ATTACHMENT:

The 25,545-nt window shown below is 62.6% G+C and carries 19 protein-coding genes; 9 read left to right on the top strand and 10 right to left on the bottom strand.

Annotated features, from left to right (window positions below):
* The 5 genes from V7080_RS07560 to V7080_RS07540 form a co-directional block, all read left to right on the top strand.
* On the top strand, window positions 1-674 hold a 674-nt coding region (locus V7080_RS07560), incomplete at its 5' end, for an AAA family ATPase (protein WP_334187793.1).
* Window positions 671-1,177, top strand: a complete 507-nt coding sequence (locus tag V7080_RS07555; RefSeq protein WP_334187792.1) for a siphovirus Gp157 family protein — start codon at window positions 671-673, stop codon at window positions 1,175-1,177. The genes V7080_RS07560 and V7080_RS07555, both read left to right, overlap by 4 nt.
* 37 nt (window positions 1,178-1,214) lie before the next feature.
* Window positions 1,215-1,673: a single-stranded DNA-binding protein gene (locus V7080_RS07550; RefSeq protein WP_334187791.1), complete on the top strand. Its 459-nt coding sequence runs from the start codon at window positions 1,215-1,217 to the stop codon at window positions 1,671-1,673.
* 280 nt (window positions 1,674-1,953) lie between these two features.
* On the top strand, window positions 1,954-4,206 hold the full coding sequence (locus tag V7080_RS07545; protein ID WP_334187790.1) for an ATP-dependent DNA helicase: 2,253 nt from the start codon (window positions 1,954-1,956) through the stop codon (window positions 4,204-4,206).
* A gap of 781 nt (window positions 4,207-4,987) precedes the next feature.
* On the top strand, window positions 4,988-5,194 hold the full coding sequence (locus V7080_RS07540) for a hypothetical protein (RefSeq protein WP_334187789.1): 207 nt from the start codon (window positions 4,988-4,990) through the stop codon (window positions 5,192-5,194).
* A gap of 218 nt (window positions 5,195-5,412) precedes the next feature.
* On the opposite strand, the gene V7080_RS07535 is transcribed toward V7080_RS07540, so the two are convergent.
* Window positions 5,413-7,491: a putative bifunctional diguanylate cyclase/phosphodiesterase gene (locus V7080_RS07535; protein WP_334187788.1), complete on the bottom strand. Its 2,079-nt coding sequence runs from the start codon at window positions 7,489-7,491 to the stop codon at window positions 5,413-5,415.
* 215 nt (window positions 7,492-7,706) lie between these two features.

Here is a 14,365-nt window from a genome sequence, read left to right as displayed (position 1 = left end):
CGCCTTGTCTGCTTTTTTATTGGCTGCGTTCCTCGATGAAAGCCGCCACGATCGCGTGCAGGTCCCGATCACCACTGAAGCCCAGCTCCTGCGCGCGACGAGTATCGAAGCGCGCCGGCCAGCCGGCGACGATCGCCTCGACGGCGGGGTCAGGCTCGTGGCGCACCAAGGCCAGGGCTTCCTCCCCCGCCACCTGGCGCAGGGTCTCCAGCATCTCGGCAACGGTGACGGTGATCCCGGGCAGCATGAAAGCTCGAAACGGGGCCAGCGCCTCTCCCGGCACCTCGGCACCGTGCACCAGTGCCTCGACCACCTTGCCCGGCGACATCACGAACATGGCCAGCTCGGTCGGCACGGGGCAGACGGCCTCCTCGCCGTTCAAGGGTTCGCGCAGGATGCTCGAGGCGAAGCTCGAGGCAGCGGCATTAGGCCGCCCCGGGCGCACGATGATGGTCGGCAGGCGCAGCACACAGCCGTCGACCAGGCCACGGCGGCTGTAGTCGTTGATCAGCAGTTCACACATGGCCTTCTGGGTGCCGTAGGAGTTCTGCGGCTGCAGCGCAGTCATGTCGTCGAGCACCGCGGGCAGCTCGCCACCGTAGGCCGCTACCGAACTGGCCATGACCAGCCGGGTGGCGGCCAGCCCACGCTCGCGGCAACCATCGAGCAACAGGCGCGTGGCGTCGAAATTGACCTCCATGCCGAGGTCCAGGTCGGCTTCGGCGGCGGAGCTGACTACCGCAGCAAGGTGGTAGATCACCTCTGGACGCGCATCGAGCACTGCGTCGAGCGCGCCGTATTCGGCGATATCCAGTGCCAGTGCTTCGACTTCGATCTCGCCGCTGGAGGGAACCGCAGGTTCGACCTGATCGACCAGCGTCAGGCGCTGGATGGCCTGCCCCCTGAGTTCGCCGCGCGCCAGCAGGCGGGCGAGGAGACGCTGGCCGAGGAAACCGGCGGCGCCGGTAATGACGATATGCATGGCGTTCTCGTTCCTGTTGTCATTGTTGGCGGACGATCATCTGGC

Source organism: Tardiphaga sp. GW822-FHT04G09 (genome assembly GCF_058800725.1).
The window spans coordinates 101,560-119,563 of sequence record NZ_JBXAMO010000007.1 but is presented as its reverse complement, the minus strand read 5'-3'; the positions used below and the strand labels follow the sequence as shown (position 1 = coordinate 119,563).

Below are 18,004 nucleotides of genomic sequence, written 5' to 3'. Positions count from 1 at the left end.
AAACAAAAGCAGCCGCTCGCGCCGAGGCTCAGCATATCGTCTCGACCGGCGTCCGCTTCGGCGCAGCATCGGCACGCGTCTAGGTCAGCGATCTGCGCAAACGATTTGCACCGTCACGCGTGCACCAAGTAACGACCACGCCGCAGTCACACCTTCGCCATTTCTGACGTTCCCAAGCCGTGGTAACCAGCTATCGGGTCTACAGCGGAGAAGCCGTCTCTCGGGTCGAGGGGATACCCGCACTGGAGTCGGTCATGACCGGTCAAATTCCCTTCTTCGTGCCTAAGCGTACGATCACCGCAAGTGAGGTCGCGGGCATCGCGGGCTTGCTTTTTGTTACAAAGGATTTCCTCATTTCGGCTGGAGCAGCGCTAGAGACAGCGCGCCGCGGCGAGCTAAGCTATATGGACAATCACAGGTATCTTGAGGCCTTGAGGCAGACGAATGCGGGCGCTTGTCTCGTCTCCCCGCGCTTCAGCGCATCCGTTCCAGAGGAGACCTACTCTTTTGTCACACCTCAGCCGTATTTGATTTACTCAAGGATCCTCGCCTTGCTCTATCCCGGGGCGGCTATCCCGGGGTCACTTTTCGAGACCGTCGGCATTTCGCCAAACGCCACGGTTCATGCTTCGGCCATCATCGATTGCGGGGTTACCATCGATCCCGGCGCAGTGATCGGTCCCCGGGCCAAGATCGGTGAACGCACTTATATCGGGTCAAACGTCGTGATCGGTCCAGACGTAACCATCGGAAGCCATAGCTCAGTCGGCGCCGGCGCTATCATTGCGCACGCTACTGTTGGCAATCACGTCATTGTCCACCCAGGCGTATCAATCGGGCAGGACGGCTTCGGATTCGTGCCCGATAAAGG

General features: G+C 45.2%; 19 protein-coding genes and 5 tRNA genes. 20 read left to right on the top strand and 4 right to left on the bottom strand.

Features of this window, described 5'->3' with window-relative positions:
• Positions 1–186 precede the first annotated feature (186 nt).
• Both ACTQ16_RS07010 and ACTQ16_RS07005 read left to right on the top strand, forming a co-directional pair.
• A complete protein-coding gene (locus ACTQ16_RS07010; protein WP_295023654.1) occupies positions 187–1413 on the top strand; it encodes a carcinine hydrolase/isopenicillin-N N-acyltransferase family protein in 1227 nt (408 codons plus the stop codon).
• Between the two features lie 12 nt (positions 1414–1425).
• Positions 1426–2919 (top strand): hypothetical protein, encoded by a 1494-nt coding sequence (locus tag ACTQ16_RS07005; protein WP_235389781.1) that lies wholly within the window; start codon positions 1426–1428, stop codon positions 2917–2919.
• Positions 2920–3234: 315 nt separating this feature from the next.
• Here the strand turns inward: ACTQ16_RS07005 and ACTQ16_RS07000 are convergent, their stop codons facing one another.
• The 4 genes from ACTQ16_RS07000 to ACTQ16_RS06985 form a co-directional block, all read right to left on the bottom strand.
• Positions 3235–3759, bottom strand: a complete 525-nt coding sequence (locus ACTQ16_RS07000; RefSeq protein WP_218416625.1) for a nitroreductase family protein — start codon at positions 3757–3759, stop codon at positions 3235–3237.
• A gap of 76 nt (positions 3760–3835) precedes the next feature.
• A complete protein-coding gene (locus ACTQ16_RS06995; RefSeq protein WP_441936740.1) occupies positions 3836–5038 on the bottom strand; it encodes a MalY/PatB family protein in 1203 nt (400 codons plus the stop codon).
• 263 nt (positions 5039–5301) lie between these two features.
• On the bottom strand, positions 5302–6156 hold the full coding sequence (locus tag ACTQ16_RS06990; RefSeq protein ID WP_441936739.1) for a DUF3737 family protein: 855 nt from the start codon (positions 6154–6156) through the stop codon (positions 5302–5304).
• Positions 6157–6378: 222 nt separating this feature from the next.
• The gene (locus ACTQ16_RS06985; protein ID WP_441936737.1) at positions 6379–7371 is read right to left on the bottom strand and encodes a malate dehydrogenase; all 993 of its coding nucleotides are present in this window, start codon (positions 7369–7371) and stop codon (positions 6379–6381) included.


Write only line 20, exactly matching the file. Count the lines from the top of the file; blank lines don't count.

Below are 18,004 nucleotides of genomic sequence, written 5' to 3'. Positions count from 1 at the left end.